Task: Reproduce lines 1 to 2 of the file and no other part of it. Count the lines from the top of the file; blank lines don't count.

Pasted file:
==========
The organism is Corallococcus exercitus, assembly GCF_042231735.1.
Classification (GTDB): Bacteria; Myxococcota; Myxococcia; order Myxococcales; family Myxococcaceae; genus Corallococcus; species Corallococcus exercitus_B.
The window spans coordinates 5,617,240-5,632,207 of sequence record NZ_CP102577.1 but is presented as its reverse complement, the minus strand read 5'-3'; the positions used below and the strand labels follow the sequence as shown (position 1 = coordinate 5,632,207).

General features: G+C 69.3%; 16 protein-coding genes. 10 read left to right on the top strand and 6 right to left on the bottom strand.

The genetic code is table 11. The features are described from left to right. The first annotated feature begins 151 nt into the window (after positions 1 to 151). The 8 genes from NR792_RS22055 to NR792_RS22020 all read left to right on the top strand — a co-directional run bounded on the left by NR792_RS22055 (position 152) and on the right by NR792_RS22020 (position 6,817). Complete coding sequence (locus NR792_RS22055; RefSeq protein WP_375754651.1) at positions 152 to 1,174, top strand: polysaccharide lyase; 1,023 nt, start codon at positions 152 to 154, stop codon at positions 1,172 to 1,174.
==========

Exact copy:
The organism is Corallococcus exercitus, assembly GCF_042231735.1.
Classification (GTDB): Bacteria; Myxococcota; Myxococcia; order Myxococcales; family Myxococcaceae; genus Corallococcus; species Corallococcus exercitus_B.